Cron traditionally has been considered another such a tool for job scheduling, but is it enough? This webinar considers that very question. The first part builds on a previous Geek Guide, Beyond Cron, and briefly describes how to know when it might be time to consider upgrading your job scheduling infrastructure. The second part presents an actual planning and implementation framework.
Join Linux Journal's Mike Diehl and Pat Cameron of Help Systems.
Free to Linux Journal readers.View Now!
|The Firebird Project's Firebird Relational Database||Jul 29, 2016|
|Stunnel Security for Oracle||Jul 28, 2016|
|SUSE LLC's SUSE Manager||Jul 21, 2016|
|My +1 Sword of Productivity||Jul 20, 2016|
|Non-Linux FOSS: Caffeine!||Jul 19, 2016|
|Murat Yener and Onur Dundar's Expert Android Studio (Wrox)||Jul 18, 2016|
- Stunnel Security for Oracle
- The Firebird Project's Firebird Relational Database
- SUSE LLC's SUSE Manager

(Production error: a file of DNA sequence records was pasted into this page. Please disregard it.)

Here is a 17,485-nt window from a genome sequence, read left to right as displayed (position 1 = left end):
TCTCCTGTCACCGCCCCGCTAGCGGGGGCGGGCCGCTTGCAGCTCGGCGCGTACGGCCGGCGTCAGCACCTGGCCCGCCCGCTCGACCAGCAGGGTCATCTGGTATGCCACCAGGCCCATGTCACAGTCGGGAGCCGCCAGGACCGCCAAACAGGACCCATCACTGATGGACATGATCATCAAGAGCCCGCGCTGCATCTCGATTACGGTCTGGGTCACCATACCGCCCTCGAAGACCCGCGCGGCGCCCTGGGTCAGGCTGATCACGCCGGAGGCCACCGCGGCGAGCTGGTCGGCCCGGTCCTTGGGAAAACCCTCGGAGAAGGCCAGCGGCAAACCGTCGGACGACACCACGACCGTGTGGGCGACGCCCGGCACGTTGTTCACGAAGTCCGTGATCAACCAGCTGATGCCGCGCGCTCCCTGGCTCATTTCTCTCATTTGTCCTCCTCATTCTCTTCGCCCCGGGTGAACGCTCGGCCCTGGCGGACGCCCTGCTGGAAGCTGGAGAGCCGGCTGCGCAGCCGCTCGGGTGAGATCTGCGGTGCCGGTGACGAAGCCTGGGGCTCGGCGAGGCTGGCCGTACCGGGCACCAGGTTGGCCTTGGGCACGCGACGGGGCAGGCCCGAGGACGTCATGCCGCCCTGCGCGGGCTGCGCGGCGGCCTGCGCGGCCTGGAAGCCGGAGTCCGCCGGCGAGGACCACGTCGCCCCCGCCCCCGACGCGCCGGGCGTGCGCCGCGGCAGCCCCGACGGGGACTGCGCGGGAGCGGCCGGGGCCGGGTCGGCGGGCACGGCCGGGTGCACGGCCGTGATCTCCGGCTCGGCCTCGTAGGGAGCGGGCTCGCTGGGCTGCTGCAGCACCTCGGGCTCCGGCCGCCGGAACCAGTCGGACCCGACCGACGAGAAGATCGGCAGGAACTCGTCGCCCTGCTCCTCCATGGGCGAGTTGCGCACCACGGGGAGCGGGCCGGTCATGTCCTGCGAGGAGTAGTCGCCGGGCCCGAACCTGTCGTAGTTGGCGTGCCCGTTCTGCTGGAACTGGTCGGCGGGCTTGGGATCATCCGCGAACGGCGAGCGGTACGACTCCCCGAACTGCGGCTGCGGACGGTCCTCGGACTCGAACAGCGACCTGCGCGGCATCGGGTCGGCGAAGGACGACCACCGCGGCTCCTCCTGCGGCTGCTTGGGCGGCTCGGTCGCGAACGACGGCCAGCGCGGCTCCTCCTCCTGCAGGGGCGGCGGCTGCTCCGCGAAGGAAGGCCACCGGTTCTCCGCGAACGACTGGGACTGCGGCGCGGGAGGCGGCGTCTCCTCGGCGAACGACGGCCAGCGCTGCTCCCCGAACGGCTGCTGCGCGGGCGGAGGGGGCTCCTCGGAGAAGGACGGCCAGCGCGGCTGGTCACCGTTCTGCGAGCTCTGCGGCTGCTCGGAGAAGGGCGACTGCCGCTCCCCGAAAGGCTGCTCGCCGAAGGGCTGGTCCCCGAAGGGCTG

- Murat Yener and Onur Dundar's Expert Android Studio (Wrox)
- Managing Linux Using Puppet
- My +1 Sword of Productivity
- Non-Linux FOSS: Caffeine!
- Google's SwiftShader Released
- SuperTuxKart 0.9.2 Released
- Doing for User Space What We Did for Kernel Space
With all the industry talk about the benefits of Linux on Power and all the performance advantages offered by its open architecture, you may be considering a move in that direction. If you are thinking about analytics, big data and cloud computing, you would be right to evaluate Power. The idea of using commodity x86 hardware and replacing it every three years is an outdated cost model. It doesn’t consider the total cost of ownership, and it doesn’t consider the advantage of real processing power, high-availability and multithreading like a demon.
This ebook takes a look at some of the practical applications of the Linux on Power platform and ways you might bring all the performance power of this open architecture to bear for your organization. There are no smoke and mirrors here—just hard, cold, empirical evidence provided by independent sources. I also consider some innovative ways Linux on Power will be used in the future.Get the Guide